Sugar is insidious. Research is finding that not only does sugar mean more calories—it is in fact poison. I know. Now you’re thinking I’ve just switched hats from health diva to health drama queen. But it’s true. Sugar suppresses your immune system, robs your body of minerals and vitamins, wreaks havoc with your hormones, causes everything from mood swings to mood disorders and makes saturated fat turn into high cholesterol (to learn how eggs, butter and animal protein is good for you read: ‘The Good – Saturated Fats’ ). More importantly, sugar is also highly addictive. In his recent study Dr. Leri, an Associate Professor of Neuroscience and Applied Cognitive Science at the University of Guelph, found that sugar is as addictive as cocaine. Are you surprised now why it is so hard to say no after one cookie? Stop beating yourself up that you don’t have enough willpower. It’s not about willpower–it’s about being addicted to sugar.

Sugar is insidious not just because one bite turns into twenty and that it is highly physically addictive, but sugar is a huge part of our culture. It is everywhere and in everything. It is present at almost every event, social gathering or meeting. After alcohol, it is the ultimate bonding experience. So when you can’t or choose not to eat sugar, it can be a subtle, but clear social insult. It seems that to reject sugar, is for many people, to reject them. Just as no one wants to be left out of the rituals and bonding experiences of their culture by declining dessert, no one wants to be rejected or feel judged by the health-righteous foodist, who declines dessert.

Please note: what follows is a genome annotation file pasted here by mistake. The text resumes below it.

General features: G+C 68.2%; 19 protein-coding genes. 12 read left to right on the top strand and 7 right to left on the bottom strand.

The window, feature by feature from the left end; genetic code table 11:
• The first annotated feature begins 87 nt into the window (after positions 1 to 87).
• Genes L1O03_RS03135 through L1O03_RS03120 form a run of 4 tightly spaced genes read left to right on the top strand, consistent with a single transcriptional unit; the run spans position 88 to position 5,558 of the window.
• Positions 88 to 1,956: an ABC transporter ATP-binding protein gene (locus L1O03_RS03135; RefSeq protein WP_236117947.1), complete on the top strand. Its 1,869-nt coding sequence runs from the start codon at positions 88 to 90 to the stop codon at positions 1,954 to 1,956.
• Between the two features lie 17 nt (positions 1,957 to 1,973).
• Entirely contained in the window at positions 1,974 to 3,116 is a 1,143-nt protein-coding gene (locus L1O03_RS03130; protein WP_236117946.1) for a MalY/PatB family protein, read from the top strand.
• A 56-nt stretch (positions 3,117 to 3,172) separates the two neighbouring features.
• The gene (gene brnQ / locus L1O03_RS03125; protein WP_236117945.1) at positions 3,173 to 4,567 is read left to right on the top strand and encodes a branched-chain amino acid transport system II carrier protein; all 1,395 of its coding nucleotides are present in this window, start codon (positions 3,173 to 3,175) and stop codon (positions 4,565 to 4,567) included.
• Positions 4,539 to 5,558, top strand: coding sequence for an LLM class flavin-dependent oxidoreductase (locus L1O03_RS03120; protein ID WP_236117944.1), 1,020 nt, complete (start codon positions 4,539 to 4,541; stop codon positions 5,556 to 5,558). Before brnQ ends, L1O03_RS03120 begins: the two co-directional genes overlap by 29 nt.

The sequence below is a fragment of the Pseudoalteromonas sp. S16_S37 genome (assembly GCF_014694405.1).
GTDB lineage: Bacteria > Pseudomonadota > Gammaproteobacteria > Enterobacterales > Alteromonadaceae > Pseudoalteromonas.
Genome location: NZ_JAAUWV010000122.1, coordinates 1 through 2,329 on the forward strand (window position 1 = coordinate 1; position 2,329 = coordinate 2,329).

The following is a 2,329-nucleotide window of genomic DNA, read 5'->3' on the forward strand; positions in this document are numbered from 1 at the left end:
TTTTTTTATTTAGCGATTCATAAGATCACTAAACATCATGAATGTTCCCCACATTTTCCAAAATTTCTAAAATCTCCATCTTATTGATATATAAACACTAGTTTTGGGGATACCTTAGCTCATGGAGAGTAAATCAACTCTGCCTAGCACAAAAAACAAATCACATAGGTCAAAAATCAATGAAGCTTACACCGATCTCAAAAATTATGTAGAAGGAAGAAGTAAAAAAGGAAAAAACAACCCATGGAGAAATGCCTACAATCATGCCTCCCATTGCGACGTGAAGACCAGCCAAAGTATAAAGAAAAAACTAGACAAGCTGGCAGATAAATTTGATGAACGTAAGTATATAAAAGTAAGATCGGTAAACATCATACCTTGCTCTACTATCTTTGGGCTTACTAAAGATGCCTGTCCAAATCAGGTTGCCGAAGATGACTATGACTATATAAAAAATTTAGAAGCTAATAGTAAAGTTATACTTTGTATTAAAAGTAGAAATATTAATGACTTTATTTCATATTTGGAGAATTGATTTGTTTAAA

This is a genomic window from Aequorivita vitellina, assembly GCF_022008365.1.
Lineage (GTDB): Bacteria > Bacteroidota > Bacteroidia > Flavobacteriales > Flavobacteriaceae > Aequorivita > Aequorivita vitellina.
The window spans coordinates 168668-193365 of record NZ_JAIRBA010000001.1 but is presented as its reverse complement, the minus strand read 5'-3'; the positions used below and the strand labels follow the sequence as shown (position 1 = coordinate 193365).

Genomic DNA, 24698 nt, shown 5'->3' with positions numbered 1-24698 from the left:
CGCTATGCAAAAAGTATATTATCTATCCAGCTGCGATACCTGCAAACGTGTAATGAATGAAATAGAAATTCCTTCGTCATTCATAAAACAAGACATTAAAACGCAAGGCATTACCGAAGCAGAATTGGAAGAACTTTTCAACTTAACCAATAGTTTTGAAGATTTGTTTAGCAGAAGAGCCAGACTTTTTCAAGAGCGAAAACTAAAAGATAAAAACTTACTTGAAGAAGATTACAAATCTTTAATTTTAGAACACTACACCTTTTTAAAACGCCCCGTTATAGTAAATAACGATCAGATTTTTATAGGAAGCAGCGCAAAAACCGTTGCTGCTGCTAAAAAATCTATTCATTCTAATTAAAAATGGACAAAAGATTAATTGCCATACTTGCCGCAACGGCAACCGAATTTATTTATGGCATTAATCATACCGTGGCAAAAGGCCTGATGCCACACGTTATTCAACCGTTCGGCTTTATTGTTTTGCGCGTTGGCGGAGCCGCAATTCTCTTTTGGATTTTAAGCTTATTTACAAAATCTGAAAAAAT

One does not have to be off sugar long to learn just how taboo it can be to regularly turn down dessert or a piece of chocolate that is being offered in friendship. Accepting any gift is rewarding not only for the receiver but for the giver. Every person who has food intolerances or a specialized diet knows the rejected look or insulted ‘vibe’ of someone whose dessert or treat was just declined. Of course there are many people who don’t bat so much as an eyelash, but there are those who unfortunately take it personally. This is the last feeling we want to leave anyone with who is offering something in friendship and goodwill.

I can’t speak for others, but I know for myself that I am never judging someone who eats two slices of cake or a poutine for lunch (that used to be me actually!!) In fact, I am envious that they can eat the delicious social and comfort foods without feeling sick.

The truth is that I want to be normal. I want to be able to eat pizza and cake with everyone else and not feel like the food freak or that I am insulting the person who took the time to bake the cake when I decline. I want to be able to eat just one serving of dessert and not have it affect me for days after. I want to be able to decline the dessert, even if it’s just a small piece of chocolate and at the same time I don’t want to insult anyone, but I also don’t want to be that annoying person who feels they have to  justify or explain all their ‘quirky’ health issues every time they turn down food.

When I don’t eat sugar I don’t miss it once the initial cravings subside. I have more energy, less aches and pains, a stable mood and I sleep incredibly well. I like to do things quietly in my life; I want to quit sugar quietly as well (except on this blog of course…) without insulting anyone and without the ‘isn’t that a bit hardcore or over the top?’ remarks. So to my improved health—the sugar detox begins.